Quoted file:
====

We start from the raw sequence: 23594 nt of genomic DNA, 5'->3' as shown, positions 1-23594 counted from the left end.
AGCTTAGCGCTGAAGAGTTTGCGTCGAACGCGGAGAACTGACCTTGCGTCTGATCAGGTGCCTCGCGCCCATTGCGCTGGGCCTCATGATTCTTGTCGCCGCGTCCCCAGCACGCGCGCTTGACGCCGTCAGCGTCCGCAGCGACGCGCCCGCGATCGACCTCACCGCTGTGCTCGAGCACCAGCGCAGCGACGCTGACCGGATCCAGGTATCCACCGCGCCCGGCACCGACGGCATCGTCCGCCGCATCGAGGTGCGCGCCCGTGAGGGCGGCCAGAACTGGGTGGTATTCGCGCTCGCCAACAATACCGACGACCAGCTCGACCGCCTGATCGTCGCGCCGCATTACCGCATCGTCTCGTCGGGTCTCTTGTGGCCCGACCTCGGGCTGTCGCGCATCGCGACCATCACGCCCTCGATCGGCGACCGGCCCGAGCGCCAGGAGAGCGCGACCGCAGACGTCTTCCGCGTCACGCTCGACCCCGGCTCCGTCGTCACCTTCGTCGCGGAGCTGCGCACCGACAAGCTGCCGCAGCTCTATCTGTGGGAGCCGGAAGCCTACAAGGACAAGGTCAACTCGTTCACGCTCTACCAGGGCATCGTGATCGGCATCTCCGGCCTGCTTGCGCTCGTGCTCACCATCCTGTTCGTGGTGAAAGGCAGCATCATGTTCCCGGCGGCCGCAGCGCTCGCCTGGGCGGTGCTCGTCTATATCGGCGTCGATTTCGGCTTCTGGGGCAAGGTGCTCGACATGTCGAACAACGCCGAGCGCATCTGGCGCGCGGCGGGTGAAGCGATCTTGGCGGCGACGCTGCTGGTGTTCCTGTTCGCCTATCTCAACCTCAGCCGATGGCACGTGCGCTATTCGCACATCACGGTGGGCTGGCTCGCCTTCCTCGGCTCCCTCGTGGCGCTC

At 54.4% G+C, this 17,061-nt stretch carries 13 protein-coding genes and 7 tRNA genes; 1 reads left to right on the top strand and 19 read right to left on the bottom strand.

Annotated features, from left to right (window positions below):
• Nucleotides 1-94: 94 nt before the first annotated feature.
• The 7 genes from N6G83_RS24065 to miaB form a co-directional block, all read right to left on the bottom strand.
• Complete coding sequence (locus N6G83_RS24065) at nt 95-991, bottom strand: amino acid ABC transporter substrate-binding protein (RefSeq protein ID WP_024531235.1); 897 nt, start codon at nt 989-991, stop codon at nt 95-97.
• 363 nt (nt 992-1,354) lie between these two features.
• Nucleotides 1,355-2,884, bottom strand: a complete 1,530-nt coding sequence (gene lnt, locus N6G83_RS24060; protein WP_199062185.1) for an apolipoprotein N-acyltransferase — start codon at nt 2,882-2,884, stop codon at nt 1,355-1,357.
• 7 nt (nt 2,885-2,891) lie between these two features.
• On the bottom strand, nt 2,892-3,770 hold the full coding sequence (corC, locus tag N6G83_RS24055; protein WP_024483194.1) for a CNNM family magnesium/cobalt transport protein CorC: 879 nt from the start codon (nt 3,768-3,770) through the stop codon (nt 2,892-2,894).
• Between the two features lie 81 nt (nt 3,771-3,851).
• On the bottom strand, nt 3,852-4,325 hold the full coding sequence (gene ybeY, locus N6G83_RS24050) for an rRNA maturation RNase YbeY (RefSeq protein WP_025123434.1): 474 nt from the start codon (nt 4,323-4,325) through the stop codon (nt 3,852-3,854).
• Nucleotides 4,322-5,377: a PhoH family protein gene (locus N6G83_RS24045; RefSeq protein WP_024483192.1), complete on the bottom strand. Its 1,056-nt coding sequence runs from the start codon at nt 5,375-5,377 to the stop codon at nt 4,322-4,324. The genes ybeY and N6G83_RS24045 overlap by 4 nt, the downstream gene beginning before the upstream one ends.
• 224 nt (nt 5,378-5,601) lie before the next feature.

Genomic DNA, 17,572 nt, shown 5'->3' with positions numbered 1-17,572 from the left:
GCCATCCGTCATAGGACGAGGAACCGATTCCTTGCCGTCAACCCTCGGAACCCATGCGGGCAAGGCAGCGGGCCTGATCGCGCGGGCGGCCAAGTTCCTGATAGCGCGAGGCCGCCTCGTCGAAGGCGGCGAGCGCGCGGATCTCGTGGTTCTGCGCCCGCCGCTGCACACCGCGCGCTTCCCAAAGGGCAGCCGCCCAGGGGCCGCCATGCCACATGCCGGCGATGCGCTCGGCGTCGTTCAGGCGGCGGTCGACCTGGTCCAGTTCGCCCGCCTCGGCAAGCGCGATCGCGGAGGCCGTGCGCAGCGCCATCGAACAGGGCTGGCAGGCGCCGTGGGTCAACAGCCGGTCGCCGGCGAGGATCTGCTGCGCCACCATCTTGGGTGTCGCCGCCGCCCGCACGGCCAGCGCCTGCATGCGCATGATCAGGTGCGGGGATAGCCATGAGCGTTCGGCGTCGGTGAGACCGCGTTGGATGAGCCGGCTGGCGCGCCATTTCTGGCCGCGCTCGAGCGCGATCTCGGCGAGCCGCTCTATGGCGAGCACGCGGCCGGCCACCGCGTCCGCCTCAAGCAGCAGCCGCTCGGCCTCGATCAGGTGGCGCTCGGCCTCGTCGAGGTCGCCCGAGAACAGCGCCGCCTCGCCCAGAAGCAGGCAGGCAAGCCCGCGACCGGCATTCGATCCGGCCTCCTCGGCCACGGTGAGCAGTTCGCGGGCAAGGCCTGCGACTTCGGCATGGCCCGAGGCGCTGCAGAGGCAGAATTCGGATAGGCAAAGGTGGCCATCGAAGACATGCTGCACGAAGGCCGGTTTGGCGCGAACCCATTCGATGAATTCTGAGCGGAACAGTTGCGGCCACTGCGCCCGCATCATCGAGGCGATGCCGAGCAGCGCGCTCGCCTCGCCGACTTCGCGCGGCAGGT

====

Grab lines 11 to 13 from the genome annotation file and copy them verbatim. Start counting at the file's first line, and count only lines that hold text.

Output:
• On the bottom strand, nt 2,892-3,770 hold the full coding sequence (corC, locus tag N6G83_RS24055; protein WP_024483194.1) for a CNNM family magnesium/cobalt transport protein CorC: 879 nt from the start codon (nt 3,768-3,770) through the stop codon (nt 2,892-2,894).
• Between the two features lie 81 nt (nt 3,771-3,851).
• On the bottom strand, nt 3,852-4,325 hold the full coding sequence (gene ybeY, locus N6G83_RS24050) for an rRNA maturation RNase YbeY (RefSeq protein WP_025123434.1): 474 nt from the start codon (nt 4,323-4,325) through the stop codon (nt 3,852-3,854).